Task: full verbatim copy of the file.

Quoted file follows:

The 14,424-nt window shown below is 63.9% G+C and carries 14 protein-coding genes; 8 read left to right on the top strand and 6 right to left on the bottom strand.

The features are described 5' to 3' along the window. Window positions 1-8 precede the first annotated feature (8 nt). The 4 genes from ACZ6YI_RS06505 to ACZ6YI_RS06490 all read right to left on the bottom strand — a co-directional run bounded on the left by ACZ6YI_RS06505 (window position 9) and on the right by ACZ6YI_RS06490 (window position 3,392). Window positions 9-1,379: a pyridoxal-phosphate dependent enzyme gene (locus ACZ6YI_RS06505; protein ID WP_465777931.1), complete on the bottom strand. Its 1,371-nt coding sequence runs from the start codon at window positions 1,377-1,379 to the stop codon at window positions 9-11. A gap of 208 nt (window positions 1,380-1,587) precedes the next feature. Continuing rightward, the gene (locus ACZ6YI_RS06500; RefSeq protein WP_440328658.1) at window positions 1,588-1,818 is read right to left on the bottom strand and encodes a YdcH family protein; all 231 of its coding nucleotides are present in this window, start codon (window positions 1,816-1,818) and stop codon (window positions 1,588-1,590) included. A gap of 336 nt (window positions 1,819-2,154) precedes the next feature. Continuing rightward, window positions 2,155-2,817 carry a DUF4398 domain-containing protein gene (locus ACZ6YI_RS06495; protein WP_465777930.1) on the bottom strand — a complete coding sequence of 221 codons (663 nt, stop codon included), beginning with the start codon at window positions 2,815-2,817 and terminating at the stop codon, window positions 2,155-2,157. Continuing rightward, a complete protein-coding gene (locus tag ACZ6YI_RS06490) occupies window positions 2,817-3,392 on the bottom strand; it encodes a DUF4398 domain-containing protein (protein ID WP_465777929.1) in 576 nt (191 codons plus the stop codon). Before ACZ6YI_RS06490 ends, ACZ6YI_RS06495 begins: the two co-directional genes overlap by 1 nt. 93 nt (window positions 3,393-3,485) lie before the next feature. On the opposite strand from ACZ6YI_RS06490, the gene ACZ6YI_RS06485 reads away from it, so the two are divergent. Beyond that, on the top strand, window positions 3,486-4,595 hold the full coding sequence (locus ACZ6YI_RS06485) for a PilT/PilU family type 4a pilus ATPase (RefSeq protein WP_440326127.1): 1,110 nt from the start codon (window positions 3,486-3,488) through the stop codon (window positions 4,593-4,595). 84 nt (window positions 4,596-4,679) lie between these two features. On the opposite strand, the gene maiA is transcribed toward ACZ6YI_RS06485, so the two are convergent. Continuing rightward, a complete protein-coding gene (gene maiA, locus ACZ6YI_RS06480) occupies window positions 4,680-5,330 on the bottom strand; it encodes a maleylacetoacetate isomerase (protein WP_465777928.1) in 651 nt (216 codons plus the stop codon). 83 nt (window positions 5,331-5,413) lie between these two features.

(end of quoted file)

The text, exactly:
The 14,424-nt window shown below is 63.9% G+C and carries 14 protein-coding genes; 8 read left to right on the top strand and 6 right to left on the bottom strand.

The features are described 5' to 3' along the window. Window positions 1-8 precede the first annotated feature (8 nt). The 4 genes from ACZ6YI_RS06505 to ACZ6YI_RS06490 all read right to left on the bottom strand — a co-directional run bounded on the left by ACZ6YI_RS06505 (window position 9) and on the right by ACZ6YI_RS06490 (window position 3,392). Window positions 9-1,379: a pyridoxal-phosphate dependent enzyme gene (locus ACZ6YI_RS06505; protein ID WP_465777931.1), complete on the bottom strand. Its 1,371-nt coding sequence runs from the start codon at window positions 1,377-1,379 to the stop codon at window positions 9-11. A gap of 208 nt (window positions 1,380-1,587) precedes the next feature. Continuing rightward, the gene (locus ACZ6YI_RS06500; RefSeq protein WP_440328658.1) at window positions 1,588-1,818 is read right to left on the bottom strand and encodes a YdcH family protein; all 231 of its coding nucleotides are present in this window, start codon (window positions 1,816-1,818) and stop codon (window positions 1,588-1,590) included. A gap of 336 nt (window positions 1,819-2,154) precedes the next feature. Continuing rightward, window positions 2,155-2,817 carry a DUF4398 domain-containing protein gene (locus ACZ6YI_RS06495; protein WP_465777930.1) on the bottom strand — a complete coding sequence of 221 codons (663 nt, stop codon included), beginning with the start codon at window positions 2,815-2,817 and terminating at the stop codon, window positions 2,155-2,157. Continuing rightward, a complete protein-coding gene (locus tag ACZ6YI_RS06490) occupies window positions 2,817-3,392 on the bottom strand; it encodes a DUF4398 domain-containing protein (protein ID WP_465777929.1) in 576 nt (191 codons plus the stop codon). Before ACZ6YI_RS06490 ends, ACZ6YI_RS06495 begins: the two co-directional genes overlap by 1 nt. 93 nt (window positions 3,393-3,485) lie before the next feature. On the opposite strand from ACZ6YI_RS06490, the gene ACZ6YI_RS06485 reads away from it, so the two are divergent. Beyond that, on the top strand, window positions 3,486-4,595 hold the full coding sequence (locus ACZ6YI_RS06485) for a PilT/PilU family type 4a pilus ATPase (RefSeq protein WP_440326127.1): 1,110 nt from the start codon (window positions 3,486-3,488) through the stop codon (window positions 4,593-4,595). 84 nt (window positions 4,596-4,679) lie between these two features. On the opposite strand, the gene maiA is transcribed toward ACZ6YI_RS06485, so the two are convergent. Continuing rightward, a complete protein-coding gene (gene maiA, locus ACZ6YI_RS06480) occupies window positions 4,680-5,330 on the bottom strand; it encodes a maleylacetoacetate isomerase (protein WP_465777928.1) in 651 nt (216 codons plus the stop codon). 83 nt (window positions 5,331-5,413) lie between these two features.